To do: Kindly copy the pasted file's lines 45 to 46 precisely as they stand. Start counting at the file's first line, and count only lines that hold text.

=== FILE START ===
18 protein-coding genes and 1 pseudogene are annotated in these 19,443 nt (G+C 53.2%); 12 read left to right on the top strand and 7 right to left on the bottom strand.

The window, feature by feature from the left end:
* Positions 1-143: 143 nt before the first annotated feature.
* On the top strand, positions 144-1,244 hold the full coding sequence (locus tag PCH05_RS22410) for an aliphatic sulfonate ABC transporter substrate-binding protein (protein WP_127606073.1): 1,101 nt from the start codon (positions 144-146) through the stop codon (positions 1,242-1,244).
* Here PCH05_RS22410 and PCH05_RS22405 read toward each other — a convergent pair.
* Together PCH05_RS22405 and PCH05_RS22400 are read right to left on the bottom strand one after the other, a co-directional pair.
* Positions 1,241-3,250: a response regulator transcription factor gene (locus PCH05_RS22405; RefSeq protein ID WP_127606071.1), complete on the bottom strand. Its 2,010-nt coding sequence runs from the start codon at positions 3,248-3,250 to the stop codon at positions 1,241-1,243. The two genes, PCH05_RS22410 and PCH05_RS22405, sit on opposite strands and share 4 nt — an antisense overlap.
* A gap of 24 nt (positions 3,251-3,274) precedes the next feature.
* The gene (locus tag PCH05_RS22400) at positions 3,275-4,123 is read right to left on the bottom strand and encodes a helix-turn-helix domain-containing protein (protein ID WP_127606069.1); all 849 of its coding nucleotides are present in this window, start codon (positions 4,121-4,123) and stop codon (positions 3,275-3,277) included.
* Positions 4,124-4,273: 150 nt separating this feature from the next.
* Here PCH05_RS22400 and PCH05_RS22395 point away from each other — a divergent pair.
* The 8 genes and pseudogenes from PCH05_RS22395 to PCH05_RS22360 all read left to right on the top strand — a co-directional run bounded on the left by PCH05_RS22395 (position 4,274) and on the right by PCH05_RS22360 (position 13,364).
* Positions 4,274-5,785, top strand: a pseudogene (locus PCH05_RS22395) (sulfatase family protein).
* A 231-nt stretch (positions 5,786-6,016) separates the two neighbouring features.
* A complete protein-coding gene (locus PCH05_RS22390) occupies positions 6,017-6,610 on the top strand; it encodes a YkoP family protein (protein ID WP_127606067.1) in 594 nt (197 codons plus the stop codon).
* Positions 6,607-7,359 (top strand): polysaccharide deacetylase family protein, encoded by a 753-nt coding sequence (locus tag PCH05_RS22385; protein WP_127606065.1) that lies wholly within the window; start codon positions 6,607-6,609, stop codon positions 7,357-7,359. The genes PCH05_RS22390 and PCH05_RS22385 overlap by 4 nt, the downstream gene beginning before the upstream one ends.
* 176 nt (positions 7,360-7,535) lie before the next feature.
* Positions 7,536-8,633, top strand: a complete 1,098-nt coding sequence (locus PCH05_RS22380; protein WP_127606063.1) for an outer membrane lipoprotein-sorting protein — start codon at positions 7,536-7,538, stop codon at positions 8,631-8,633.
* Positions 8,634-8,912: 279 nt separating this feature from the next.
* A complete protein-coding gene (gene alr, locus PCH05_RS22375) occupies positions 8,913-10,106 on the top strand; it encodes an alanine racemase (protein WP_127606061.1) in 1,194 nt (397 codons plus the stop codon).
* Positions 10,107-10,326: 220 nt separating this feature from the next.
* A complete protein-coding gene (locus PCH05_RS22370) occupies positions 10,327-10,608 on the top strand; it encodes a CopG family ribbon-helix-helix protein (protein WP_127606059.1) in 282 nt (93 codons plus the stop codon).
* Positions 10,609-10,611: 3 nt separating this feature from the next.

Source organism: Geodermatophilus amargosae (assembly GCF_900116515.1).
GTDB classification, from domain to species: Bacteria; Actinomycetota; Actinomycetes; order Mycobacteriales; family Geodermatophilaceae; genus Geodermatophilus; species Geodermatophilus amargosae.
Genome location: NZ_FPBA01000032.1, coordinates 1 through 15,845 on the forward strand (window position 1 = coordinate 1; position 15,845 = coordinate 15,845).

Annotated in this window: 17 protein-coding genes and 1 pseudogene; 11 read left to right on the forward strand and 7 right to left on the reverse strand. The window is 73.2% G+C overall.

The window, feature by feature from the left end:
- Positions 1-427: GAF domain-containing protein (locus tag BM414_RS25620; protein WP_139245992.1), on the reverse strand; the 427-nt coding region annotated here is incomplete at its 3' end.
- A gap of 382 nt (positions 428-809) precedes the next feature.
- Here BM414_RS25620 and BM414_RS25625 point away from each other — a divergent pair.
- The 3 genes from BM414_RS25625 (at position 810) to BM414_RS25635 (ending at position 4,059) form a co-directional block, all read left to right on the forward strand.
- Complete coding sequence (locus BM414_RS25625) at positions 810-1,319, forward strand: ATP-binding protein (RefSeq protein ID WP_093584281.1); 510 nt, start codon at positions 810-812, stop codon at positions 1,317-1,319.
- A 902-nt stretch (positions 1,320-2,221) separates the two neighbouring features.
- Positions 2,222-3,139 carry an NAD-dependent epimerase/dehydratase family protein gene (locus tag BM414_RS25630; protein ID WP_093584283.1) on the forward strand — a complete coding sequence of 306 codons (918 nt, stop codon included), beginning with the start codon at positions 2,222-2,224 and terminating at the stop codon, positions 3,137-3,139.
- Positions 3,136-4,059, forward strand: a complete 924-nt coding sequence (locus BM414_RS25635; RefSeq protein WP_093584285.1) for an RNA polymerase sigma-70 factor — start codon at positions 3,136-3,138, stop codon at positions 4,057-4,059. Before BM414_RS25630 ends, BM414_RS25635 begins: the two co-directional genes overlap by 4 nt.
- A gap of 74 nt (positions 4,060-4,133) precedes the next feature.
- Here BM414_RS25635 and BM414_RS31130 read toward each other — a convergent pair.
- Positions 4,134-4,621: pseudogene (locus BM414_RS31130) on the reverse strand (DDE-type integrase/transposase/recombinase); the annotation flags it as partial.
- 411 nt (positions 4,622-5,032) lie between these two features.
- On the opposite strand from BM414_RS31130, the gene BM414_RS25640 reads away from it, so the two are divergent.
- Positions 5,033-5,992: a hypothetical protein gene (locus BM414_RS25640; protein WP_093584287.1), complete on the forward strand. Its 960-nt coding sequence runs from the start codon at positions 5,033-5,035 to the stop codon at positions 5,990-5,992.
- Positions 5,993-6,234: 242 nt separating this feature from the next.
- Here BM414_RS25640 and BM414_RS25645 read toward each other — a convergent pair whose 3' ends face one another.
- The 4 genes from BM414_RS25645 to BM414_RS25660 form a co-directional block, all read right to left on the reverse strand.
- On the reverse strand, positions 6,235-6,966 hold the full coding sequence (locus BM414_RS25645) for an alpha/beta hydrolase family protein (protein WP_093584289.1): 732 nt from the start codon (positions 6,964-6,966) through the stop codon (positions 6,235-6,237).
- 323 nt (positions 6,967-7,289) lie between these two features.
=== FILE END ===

- The 4 genes from BM414_RS25645 to BM414_RS25660 form a co-directional block, all read right to left on the reverse strand.
- On the reverse strand, positions 6,235-6,966 hold the full coding sequence (locus BM414_RS25645) for an alpha/beta hydrolase family protein (protein WP_093584289.1): 732 nt from the start codon (positions 6,964-6,966) through the stop codon (positions 6,235-6,237).